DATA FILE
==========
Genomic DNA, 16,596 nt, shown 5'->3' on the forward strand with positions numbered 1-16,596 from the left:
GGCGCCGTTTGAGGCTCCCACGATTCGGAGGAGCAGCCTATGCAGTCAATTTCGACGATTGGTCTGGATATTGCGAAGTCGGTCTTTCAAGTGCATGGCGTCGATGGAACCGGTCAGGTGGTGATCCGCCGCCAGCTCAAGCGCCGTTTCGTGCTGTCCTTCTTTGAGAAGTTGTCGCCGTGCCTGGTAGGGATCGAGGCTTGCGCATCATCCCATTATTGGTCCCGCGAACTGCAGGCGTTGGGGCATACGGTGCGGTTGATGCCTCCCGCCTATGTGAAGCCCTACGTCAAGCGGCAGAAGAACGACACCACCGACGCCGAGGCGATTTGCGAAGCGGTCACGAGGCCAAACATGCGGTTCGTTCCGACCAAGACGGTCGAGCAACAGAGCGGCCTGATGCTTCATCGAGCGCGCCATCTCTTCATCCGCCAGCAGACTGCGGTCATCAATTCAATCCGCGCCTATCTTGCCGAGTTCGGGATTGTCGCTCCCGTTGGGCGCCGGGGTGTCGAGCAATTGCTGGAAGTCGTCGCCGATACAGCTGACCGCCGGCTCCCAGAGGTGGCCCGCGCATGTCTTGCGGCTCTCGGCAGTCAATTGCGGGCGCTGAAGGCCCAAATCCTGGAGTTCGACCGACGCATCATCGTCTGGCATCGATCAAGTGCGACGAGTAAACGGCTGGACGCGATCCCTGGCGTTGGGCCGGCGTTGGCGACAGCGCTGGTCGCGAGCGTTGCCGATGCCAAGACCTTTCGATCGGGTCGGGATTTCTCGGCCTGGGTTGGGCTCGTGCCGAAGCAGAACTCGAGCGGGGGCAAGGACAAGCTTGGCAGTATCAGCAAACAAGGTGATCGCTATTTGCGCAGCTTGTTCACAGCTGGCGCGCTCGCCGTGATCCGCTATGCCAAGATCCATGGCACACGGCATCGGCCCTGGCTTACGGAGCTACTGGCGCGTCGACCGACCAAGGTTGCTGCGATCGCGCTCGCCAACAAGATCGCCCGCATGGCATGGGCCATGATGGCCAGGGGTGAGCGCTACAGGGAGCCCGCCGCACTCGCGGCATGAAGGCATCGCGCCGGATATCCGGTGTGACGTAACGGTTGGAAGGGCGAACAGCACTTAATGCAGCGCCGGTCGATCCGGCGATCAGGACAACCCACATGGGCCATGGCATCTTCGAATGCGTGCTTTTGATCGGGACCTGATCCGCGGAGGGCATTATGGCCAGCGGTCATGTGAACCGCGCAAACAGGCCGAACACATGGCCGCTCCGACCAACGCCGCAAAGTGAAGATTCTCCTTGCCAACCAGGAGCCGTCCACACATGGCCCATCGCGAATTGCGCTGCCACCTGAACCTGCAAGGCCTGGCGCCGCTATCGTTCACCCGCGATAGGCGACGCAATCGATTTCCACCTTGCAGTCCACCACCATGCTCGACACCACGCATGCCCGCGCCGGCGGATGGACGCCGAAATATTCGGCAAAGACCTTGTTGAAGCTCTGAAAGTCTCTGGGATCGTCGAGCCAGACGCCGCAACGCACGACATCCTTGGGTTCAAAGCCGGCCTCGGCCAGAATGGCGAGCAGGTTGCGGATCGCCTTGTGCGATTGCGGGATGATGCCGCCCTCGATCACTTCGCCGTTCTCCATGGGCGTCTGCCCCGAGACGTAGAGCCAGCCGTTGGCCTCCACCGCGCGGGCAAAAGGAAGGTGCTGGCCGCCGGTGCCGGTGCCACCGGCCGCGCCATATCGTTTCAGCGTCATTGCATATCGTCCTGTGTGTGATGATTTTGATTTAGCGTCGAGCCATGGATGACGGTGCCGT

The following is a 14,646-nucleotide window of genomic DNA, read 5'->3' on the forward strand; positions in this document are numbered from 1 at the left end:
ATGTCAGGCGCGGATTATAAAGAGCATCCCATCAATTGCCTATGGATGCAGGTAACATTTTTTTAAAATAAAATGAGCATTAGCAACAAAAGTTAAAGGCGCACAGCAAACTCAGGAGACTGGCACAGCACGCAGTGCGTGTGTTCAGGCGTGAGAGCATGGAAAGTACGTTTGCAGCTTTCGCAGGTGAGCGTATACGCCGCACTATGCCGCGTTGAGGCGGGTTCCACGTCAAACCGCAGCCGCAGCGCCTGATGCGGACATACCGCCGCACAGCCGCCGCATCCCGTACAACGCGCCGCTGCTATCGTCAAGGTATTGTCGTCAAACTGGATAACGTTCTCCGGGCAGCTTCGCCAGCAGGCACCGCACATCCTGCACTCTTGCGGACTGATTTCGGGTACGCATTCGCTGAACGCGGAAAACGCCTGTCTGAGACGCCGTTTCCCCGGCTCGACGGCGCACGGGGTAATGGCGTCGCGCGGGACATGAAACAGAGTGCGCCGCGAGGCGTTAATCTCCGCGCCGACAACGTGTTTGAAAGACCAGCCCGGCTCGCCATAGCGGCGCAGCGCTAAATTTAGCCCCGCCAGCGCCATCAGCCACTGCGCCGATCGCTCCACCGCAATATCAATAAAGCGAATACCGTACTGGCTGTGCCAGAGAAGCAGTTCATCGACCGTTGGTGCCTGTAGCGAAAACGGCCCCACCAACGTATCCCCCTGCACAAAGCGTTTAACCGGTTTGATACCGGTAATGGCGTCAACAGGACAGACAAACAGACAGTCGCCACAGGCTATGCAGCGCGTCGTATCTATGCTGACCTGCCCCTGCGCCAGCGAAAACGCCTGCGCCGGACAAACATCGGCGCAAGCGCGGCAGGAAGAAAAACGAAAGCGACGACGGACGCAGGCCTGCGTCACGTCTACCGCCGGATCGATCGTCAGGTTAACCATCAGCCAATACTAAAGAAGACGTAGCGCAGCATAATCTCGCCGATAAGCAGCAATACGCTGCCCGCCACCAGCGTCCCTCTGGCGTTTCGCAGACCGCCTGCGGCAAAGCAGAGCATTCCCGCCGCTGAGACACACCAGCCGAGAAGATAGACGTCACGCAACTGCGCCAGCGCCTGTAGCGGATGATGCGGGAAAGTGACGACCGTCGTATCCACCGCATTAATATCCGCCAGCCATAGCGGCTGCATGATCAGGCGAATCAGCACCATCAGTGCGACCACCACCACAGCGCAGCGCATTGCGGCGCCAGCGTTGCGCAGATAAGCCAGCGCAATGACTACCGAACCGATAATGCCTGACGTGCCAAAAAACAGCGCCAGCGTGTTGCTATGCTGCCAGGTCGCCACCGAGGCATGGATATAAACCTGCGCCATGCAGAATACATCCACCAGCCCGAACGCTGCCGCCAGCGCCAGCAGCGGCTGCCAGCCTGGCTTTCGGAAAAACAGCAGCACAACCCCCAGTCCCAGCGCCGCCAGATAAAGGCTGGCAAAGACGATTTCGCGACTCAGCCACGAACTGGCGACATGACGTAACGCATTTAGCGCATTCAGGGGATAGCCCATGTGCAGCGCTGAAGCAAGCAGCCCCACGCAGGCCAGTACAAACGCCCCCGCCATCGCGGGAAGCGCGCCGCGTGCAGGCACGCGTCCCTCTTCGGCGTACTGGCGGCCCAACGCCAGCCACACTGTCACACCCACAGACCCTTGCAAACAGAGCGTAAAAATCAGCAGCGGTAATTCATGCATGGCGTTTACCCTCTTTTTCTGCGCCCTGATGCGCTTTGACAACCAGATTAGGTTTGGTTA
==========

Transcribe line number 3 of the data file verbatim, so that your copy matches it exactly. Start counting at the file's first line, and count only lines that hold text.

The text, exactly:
The following is a 14,646-nucleotide window of genomic DNA, read 5'->3' on the forward strand; positions in this document are numbered from 1 at the left end: